honour previously given to Bruckner and Marx), the title of Hofrat, and the Beethoven Prize of the Prussian Academy, Berlin. His private life however presents a darker picture: his father's financial irregularities, which forced the family to move from Pressburg to Vienna; the mental illness of his first wife Karoline (murdered in 1942 as part of the Nazi euthanasia operation) and the death of his first child Emma shortly after her birth. Research into his life and work and the performance of his compositions has been encouraged since 1951 by the Franz-Schmidt

Article

Bálint Vázsonyi

Dohnányi returned to the Budapest Academy in 1928 as head of the piano and composition master classes. In 1931 he was appointed musical director of the Hungarian Radio and in 1934 director of the Academy once again. His manifold commitments at home and several prolonged illnesses in the 1930s led to the decline of his international concert career, except for occasional tours. From 1939 much of his time was devoted to the fight against growing Nazi influences. By 1941 he had resigned his directorial post at the Academy, rather than submit to the anti-Jewish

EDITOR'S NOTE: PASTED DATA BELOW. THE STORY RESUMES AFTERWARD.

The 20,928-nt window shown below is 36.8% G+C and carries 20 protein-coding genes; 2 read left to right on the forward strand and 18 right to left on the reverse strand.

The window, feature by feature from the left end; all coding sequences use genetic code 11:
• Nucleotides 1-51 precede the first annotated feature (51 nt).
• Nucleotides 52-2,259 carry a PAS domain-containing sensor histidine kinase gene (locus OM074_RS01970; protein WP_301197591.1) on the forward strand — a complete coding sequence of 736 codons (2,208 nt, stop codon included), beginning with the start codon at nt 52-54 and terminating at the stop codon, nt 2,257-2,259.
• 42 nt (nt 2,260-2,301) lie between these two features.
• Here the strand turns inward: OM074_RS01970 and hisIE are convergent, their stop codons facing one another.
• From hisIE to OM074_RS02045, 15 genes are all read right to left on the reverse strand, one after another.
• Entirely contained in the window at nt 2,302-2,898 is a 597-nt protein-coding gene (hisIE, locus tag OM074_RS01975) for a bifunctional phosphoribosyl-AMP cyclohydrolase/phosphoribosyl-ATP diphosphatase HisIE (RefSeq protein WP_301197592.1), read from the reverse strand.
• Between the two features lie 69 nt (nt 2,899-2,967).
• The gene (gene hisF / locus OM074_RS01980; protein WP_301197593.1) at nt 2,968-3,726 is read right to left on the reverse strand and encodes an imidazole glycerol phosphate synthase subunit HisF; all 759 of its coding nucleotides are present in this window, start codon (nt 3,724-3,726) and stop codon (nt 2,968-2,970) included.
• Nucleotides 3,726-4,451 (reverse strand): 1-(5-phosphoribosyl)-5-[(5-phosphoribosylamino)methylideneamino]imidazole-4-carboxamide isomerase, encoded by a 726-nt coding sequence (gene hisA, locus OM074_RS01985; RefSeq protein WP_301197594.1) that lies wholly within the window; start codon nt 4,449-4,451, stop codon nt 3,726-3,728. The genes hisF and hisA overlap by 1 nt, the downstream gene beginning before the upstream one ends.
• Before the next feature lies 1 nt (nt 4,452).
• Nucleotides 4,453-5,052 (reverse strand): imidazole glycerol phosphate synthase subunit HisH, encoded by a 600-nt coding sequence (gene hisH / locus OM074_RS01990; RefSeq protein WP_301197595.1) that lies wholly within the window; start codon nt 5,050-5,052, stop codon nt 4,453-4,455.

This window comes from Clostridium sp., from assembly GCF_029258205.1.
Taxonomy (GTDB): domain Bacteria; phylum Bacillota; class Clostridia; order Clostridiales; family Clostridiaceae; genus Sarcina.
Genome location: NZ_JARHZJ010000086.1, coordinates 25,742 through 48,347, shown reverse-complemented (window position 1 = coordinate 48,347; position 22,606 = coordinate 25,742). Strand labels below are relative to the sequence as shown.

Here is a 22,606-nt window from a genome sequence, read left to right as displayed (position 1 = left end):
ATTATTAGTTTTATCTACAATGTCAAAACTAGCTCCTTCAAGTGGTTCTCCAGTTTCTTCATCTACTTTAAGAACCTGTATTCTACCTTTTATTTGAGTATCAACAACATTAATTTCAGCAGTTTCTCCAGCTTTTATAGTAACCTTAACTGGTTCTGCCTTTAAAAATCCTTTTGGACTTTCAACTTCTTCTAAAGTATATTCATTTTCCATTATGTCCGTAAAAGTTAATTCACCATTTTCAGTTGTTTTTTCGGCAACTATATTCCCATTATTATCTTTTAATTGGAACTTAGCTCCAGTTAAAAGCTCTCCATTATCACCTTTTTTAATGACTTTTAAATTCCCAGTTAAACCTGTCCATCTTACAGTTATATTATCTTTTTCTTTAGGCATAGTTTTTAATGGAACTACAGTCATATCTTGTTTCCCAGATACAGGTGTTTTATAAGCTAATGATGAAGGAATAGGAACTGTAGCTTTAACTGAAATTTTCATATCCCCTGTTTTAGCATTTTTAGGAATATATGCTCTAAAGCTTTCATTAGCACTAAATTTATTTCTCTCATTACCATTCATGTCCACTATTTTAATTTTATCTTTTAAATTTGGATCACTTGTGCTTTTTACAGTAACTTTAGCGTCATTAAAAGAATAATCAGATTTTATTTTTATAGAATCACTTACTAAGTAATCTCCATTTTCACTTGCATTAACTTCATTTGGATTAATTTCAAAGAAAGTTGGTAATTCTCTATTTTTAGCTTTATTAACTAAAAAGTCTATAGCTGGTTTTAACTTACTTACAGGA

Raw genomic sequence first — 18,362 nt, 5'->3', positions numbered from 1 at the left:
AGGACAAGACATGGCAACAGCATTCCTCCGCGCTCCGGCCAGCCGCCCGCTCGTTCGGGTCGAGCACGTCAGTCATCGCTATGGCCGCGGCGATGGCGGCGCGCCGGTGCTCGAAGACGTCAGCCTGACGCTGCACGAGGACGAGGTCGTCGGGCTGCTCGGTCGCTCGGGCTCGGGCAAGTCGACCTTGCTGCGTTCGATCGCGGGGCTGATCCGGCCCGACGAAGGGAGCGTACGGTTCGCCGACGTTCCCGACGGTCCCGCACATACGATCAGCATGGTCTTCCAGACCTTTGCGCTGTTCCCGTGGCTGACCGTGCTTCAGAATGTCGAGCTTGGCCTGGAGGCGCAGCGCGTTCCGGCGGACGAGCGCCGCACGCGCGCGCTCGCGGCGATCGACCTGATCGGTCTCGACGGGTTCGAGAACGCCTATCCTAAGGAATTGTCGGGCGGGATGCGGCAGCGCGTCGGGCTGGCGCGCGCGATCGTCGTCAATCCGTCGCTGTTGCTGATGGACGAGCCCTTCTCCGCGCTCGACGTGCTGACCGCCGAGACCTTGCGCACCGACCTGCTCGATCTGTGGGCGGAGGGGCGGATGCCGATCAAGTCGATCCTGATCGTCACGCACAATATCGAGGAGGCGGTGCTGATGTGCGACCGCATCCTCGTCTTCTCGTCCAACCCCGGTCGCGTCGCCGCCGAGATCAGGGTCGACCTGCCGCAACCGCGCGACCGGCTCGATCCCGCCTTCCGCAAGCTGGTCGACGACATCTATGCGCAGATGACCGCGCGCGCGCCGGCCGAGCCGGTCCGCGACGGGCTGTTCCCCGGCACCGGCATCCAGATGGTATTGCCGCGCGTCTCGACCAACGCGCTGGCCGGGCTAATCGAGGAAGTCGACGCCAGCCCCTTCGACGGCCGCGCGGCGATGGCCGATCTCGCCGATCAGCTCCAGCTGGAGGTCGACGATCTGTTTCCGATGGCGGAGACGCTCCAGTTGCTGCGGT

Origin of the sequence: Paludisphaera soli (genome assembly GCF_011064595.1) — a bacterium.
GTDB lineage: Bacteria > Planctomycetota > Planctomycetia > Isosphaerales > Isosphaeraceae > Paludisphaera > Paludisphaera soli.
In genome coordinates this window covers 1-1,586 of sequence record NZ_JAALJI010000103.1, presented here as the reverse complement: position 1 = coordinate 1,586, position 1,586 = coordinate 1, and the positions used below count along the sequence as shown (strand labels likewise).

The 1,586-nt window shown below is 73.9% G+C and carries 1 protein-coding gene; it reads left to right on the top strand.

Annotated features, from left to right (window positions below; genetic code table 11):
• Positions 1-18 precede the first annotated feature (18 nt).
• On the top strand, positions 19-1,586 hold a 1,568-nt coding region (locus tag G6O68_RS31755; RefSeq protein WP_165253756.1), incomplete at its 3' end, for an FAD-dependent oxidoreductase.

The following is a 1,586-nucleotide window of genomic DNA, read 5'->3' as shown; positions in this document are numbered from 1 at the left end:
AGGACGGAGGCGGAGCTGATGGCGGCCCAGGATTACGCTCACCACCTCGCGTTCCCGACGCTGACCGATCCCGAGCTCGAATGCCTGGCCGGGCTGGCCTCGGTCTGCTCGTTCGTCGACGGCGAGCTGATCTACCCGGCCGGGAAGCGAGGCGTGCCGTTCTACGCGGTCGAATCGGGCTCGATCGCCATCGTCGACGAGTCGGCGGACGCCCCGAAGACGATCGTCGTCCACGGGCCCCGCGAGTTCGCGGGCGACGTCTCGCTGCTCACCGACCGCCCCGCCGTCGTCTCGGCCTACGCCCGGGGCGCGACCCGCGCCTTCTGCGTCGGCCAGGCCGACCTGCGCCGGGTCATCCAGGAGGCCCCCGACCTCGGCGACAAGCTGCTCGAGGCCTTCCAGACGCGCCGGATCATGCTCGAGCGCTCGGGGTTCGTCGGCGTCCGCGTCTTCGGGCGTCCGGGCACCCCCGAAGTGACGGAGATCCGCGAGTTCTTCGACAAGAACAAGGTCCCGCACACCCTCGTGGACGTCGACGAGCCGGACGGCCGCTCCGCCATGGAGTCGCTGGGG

Article

Peter Franklin

Heinrich Conried, director of the Metropolitan Opera House in New York, before personal tragedy struck in the summer of 1907 . After Mahler's return with Alma from a conducting engagement in Rome, their two daughters (who had stayed behind with their English governess) both succumbed to illness. Anna soon recovered, but Maria died from a combination of scarlet fever and diphtheria on 12 July 1907 . Alma and her mother both needed medical attention after the removal of Maria's body from the Wörthersee villa. Mahler, after a routine examination by the doctor attending them

Article

Jennifer Doctor, Judith LeGrove, Paul Banks, Heather Wiebe and Philip Brett

n, and the bullying (of other boys, not himself) outraged his always incendiary sense of justice. He felt keenly his first separation from home. One outlet was intensely passionate letters to his mother, another talk of suicide in his diary, yet another lapsing into psychosomatic illness, an involuntary defence that continued as a safety valve throughout his life. The music master eventually came round, at least to the extent of performing his Bagatelle for violin, viola and piano in a school concert in March 1930 . But the family allowed him to leave after two